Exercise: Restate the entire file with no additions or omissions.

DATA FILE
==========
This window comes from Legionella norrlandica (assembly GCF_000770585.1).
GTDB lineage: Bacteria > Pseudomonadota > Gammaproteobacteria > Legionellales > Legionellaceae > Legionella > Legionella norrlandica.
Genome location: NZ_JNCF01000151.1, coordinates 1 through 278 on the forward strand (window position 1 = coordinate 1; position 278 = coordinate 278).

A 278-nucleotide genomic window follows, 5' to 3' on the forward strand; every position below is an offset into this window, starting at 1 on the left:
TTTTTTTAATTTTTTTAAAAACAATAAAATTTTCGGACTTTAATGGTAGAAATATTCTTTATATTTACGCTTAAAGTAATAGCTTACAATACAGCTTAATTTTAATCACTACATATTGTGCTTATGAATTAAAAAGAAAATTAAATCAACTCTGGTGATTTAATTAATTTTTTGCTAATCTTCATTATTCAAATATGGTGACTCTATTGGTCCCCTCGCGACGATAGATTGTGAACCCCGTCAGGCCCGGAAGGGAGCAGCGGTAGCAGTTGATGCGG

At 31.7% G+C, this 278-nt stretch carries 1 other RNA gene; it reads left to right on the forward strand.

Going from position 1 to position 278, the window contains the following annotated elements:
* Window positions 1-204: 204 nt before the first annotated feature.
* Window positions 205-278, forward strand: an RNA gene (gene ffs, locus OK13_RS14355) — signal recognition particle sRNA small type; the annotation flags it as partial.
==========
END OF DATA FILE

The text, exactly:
This window comes from Legionella norrlandica (assembly GCF_000770585.1).
GTDB lineage: Bacteria > Pseudomonadota > Gammaproteobacteria > Legionellales > Legionellaceae > Legionella > Legionella norrlandica.
Genome location: NZ_JNCF01000151.1, coordinates 1 through 278 on the forward strand (window position 1 = coordinate 1; position 278 = coordinate 278).

A 278-nucleotide genomic window follows, 5' to 3' on the forward strand; every position below is an offset into this window, starting at 1 on the left:
TTTTTTTAATTTTTTTAAAAACAATAAAATTTTCGGACTTTAATGGTAGAAATATTCTTTATATTTACGCTTAAAGTAATAGCTTACAATACAGCTTAATTTTAATCACTACATATTGTGCTTATGAATTAAAAAGAAAATTAAATCAACTCTGGTGATTTAATTAATTTTTTGCTAATCTTCATTATTCAAATATGGTGACTCTATTGGTCCCCTCGCGACGATAGATTGTGAACCCCGTCAGGCCCGGAAGGGAGCAGCGGTAGCAGTTGATGCGG

At 31.7% G+C, this 278-nt stretch carries 1 other RNA gene; it reads left to right on the forward strand.

Going from position 1 to position 278, the window contains the following annotated elements:
* Window positions 1-204: 204 nt before the first annotated feature.
* Window positions 205-278, forward strand: an RNA gene (gene ffs, locus OK13_RS14355) — signal recognition particle sRNA small type; the annotation flags it as partial.